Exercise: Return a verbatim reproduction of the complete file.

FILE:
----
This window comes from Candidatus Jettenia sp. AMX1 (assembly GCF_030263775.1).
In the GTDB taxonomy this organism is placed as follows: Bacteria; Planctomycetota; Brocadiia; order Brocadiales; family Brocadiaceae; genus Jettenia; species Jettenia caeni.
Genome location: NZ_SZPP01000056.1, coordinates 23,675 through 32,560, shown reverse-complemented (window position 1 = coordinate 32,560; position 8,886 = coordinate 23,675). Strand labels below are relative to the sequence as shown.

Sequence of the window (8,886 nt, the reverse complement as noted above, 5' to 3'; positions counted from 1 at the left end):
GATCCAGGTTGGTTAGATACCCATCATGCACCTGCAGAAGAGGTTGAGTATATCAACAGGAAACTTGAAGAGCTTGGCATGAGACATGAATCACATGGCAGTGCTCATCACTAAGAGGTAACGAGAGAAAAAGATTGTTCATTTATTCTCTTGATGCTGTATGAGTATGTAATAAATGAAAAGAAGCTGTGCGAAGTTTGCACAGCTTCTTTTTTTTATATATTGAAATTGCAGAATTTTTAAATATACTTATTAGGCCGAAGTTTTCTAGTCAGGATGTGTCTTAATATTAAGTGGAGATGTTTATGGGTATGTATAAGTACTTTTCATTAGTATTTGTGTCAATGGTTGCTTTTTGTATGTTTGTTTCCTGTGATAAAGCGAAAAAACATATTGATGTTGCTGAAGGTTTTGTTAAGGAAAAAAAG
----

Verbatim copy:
This window comes from Candidatus Jettenia sp. AMX1 (assembly GCF_030263775.1).
In the GTDB taxonomy this organism is placed as follows: Bacteria; Planctomycetota; Brocadiia; order Brocadiales; family Brocadiaceae; genus Jettenia; species Jettenia caeni.
Genome location: NZ_SZPP01000056.1, coordinates 23,675 through 32,560, shown reverse-complemented (window position 1 = coordinate 32,560; position 8,886 = coordinate 23,675). Strand labels below are relative to the sequence as shown.

Sequence of the window (8,886 nt, the reverse complement as noted above, 5' to 3'; positions counted from 1 at the left end):
GATCCAGGTTGGTTAGATACCCATCATGCACCTGCAGAAGAGGTTGAGTATATCAACAGGAAACTTGAAGAGCTTGGCATGAGACATGAATCACATGGCAGTGCTCATCACTAAGAGGTAACGAGAGAAAAAGATTGTTCATTTATTCTCTTGATGCTGTATGAGTATGTAATAAATGAAAAGAAGCTGTGCGAAGTTTGCACAGCTTCTTTTTTTTATATATTGAAATTGCAGAATTTTTAAATATACTTATTAGGCCGAAGTTTTCTAGTCAGGATGTGTCTTAATATTAAGTGGAGATGTTTATGGGTATGTATAAGTACTTTTCATTAGTATTTGTGTCAATGGTTGCTTTTTGTATGTTTGTTTCCTGTGATAAAGCGAAAAAACATATTGATGTTGCTGAAGGTTTTGTTAAGGAAAAAAAG